You don’t have to do another round the world trip to get your foreign fix. Weekend trips are tons of fun, cheap and incredibly easy if you live in England. With Europe on our doorstep and budget airlines like Ryanair and Easyjet constantly adding new flight routes, the world (or continent at least) is your oyster. Dublin, Amsterdam, Berlin, Budapest, all of these cities are cheap to fly to, affordable to enjoy for a weekend and, most importantly, filled to the brim with culture and excitement. You could even hop on the Eurostar and nip to Paris! Stay in a hostel while you’re there and mingle with the inter-railers and you’ll be able to relive your traveller experience even if it’s just for a night or two. You will come home feel rejuvenated and you’ll slowly start to realise that just because your big trip is over, doesn’t mean you’ll never travel again.
There is never a point in your life where you should consider your learning as ‘finished’. Even though you might be done with formal education, keep filling your head with new knowledge. This will keep you from feeling like your brain is rotting away and could open the doors to a lot more opportunities. What makes us love travelling so much? Every day on the road you learn about culture, food, people, history and so much more but now you’re stagnating. Read. I cannot stress this enough. Read novels, historical acounts, newspaper articles, literally anything. Did you love India? Read a book about the Mughul Empire. Did Colombia blow you away? Learn about Escobar and his cartel. As they say, knowledge is power. Learning about the world from the comfort of your home is a close second best to travelling itself.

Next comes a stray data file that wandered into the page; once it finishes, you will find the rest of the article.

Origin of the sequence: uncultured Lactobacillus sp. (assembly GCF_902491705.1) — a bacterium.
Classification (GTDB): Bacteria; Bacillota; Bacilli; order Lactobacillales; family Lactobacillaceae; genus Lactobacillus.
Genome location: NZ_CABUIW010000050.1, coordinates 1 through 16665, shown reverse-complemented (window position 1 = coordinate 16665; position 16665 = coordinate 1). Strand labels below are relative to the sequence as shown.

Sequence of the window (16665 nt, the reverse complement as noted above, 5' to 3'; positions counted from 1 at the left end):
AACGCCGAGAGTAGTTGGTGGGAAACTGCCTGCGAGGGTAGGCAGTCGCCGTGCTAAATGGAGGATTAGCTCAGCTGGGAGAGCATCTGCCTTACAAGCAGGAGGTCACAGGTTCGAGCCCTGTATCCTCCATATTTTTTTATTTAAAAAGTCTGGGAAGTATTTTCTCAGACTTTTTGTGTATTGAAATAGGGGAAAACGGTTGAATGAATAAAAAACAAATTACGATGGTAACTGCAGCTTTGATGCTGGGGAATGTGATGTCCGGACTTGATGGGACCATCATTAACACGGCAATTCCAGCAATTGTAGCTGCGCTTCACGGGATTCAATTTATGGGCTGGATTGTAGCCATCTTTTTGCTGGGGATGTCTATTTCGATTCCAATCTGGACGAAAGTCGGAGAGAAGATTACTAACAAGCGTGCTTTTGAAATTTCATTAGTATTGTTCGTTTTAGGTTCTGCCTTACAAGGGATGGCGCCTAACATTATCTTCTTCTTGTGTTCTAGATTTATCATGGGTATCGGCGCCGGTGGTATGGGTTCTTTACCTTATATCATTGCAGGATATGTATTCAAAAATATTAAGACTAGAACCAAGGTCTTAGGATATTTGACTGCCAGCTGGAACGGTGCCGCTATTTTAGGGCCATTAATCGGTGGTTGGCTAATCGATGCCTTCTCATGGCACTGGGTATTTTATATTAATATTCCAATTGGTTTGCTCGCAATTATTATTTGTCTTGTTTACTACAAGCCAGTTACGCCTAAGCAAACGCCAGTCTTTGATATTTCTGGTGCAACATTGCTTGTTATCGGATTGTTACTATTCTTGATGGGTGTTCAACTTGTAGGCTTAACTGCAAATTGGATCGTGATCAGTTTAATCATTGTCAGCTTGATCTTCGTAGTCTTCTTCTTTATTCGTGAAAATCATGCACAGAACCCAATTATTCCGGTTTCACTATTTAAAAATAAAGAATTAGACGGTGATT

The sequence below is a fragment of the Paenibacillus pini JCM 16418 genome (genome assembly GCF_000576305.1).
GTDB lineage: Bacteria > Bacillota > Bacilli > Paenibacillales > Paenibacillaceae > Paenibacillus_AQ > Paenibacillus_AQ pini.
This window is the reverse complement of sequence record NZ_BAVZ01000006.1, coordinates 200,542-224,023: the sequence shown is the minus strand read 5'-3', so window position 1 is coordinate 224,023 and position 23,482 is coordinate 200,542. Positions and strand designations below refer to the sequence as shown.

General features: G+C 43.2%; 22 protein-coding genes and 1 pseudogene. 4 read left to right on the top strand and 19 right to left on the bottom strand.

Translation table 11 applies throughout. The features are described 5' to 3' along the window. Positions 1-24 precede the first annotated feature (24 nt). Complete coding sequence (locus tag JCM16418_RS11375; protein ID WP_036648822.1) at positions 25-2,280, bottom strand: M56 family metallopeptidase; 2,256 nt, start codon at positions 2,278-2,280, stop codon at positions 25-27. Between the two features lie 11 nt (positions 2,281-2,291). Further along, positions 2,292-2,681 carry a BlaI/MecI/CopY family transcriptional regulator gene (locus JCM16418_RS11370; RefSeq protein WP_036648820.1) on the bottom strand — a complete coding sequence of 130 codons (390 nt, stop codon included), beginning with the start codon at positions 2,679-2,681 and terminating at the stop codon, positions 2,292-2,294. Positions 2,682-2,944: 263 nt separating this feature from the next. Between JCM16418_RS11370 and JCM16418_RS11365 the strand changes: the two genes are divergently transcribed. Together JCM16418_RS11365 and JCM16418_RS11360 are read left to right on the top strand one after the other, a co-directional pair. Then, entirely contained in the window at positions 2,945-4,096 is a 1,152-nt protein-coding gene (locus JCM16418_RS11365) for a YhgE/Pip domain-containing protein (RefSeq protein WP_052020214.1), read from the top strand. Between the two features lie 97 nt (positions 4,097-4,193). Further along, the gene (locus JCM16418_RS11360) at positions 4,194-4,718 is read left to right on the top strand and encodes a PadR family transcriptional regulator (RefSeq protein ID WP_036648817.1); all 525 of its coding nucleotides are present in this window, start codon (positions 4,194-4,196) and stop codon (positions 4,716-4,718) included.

This doesn’t mean do a masters or a PHD or something. Get qualified in something practical that will open some new doors for you. Become a yoga instructor or do the TEFL course or learn First Aid. You are never going to regret it. Immersing yourself in anything is a good way to live in the present and not dwell on the past. It also helps you scope and plan your future. If you are desperate to travel again there are ways to do it sustainably. Getting a practical qualification, particularly one in teaching if your native tongue is English, will open up the whole world to you. English teachers are, universally, in high demand so take advantage of that. You won’t get to backpack much but at least you’ll be abroad.
Love Your Life
This is the one I have struggled with the most. It’s so hard, after having the trip of a life time, to see the positives in your mundane 9-5 life. You know how privileged you are to have a roof over your head and food in your tummy but that doesn’t make you feel any better. It is very easy to cast a “my life is shit” vibe over everything and wallow in PBB and self-pity but it is important to break that cycle. Don’t focus on how boring your job is but instead how much fun your weekends are. Don’t panic about how poor you are but see getting out of your overdraft as a challenge. Look for excitement and adventure on your doorstep, go to a gallery, check out a new restaurant, curl up in your bed with a favourite book and be grateful you’re not covered in mosquito bites and sweat.
It is hard to move on. I know this. But it is possible as long as you always keep in mind that every day brings something new. Who knows where you will be in 2/5/10 years time! At 15 you probably never imagined you’d be watching the sunrise somewhere in the Orient. Relish in your past, but don’t let it consume you. Keep your mind on the present and your eyes to the future.